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Modernizing Pricing and Business Models

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Hosted by Olga Beregovaya (Welocalize) with panelists: John Tinsley (Iconic Translation Machines), Wayne Bourland (Dell) and Chris Grebisz (Welocalize).

It has become apparent over the past few years that our industry is no longer defined by the volumes of words we translate, and that the good old price-per-word for translation and annual licensing for technology should be giving way to new alternate models. What engagement scenarios will allow the sellers to remain profitable and grow, and help buyers focus on business outcomes rather than day-to-day operations? Let us continue the conversation that we started in Dublin about what needs to change in the way we think about our business, and what technology and processes need to be put in place in order to pen the door to next generation operating and economic models.

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Modernizing Pricing and Business Models

  1. 1. In June, during The international customer experience panel, someone stated we are moving away from the conversation around cost-per-word… I think they had one too many Guinness!
  2. 2. Context • Jaap van der Meer – Keynotes summary 2016 – The human skills that a highly automated localization environment depend on are related to quality evaluation, content profiling, cultural advisory, data analysis, computational linguistics, and yes post-editing for the time being at least, but indeed less and less so on translating pain text. • Dell Technologies Pricing exercise At the end of day I need to show value for what I buy; and too often price is all we have to show value, instead of quality.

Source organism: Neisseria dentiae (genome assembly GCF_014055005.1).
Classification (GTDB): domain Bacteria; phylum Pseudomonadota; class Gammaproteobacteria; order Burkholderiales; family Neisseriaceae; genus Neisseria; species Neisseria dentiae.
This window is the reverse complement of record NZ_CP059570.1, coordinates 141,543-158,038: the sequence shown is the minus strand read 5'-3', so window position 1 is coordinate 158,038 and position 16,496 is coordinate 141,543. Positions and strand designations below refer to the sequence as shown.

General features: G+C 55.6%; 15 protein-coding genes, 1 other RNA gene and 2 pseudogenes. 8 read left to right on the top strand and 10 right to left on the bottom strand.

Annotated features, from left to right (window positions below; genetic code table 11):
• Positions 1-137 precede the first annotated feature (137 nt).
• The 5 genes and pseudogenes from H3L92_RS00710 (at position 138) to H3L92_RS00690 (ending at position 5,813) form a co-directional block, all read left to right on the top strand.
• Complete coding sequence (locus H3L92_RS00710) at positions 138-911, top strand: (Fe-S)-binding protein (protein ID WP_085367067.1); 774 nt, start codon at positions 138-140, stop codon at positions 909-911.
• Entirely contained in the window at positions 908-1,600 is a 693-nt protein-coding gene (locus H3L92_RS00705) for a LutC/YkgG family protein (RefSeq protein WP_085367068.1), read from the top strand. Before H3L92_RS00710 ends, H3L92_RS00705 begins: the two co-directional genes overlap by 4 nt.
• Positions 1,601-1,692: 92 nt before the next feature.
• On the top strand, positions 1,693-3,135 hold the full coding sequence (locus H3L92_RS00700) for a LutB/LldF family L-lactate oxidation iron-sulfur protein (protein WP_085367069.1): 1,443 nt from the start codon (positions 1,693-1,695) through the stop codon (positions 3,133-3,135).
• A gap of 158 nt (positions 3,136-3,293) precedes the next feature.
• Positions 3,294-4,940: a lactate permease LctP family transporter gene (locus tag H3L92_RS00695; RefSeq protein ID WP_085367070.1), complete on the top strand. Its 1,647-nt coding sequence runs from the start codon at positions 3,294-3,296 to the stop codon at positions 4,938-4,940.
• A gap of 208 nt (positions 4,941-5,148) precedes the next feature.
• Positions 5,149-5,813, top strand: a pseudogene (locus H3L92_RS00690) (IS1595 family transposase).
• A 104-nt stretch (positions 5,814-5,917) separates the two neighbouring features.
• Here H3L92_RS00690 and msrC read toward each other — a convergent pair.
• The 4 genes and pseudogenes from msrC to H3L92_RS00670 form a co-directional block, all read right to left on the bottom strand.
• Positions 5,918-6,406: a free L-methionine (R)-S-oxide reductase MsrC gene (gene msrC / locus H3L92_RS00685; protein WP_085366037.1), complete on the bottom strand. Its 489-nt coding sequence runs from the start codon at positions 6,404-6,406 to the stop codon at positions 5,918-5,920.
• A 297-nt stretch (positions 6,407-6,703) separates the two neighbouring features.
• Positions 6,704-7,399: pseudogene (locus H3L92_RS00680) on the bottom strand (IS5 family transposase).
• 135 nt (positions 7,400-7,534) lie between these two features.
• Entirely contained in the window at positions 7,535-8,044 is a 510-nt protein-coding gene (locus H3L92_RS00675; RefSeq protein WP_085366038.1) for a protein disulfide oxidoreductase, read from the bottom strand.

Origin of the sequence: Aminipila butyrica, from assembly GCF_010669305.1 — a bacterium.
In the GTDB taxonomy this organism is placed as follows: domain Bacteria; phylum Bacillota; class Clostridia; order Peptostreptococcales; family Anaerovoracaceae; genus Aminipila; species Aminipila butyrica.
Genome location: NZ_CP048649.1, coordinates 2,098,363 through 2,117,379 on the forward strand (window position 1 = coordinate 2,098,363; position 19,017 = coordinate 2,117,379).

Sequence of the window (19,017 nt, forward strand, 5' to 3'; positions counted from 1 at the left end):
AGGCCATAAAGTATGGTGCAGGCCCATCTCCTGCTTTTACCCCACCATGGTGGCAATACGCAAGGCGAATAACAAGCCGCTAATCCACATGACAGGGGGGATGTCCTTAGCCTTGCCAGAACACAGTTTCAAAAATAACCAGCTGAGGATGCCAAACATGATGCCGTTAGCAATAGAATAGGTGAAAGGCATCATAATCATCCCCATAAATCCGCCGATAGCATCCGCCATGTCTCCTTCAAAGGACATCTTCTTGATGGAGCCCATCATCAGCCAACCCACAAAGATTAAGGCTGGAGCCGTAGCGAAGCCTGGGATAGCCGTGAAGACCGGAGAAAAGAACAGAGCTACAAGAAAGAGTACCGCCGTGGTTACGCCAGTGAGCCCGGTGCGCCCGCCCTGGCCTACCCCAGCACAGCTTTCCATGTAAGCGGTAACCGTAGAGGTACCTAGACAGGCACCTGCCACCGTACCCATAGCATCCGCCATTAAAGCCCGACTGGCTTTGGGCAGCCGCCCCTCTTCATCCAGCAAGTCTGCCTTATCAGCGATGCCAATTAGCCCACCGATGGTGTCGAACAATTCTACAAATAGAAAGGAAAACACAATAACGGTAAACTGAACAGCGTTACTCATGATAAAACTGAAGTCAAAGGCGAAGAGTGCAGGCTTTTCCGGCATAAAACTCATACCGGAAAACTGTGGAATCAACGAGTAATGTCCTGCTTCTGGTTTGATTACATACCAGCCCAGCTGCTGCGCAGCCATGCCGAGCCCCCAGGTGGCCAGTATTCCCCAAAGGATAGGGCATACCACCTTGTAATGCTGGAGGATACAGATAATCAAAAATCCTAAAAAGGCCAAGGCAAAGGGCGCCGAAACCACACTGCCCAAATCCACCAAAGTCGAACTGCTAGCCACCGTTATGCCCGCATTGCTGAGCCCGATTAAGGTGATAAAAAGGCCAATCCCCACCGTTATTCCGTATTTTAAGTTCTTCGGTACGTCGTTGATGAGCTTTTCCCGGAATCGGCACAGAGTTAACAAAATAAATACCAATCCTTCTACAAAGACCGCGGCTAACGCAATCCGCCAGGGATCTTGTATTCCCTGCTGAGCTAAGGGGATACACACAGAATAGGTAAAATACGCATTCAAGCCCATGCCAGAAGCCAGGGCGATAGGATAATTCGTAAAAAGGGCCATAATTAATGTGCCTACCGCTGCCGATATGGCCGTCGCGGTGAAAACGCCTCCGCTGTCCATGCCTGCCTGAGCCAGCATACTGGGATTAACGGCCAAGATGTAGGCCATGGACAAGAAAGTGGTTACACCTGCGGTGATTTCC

3. 3. Factoids • 2008 The price of translations – Common sense advisory – 112 pages • 200 Billion MT translated words per year…that’s a lot of lines for the invoice template!
  4. 4. The Challenge We have a Differentiated industry (seller view), very much operated as a commodity industry (buyer view), with no framework for measuring the differentiation and value…
  5. 5. Framework • Is everyone familiar with USDA model in the US for meat quality? Prime Nice Fat Ribeye Steak Marketing Campaign Choice Roast .com and internal coms Select Fajitas Tech Support Content • Do we have that same level of guaranteed quality we can confidently buy? • How does the industry self-regulate?
  6. 6. Is DQF the answer? • In What data you would like to track – “a set of well-defined and universally accepted metrics for different types of translation productivity might bring a new dimension to the existing translation pricing models” DQF is perhaps a start to the framework
  7. 7. Possible alternative models: • Price based on edit distance, moves quality responsivity to the MT and the process v the translator • In a big data world, can we get discounts for allowing the vendor to use our data? • Service model, less about words more about time/quality • If a quality framework is in place, do you need to spend money measuring quality on your own? Do you take your steak home and pull out calipers and a scales? • Maybe with Neural MT, we stop using TMs, they have been folded in already, and we simply post edit everything at a flat rate, word based or time based.
  8. 8. Conclusion For now, it’s still word rates, it might not be the right answer, but it will be with us for a while; it needs to be simpler, it needs to be value based, and that value needs to be quality of the output, and it needs a framework so I am confident in what I am buying.

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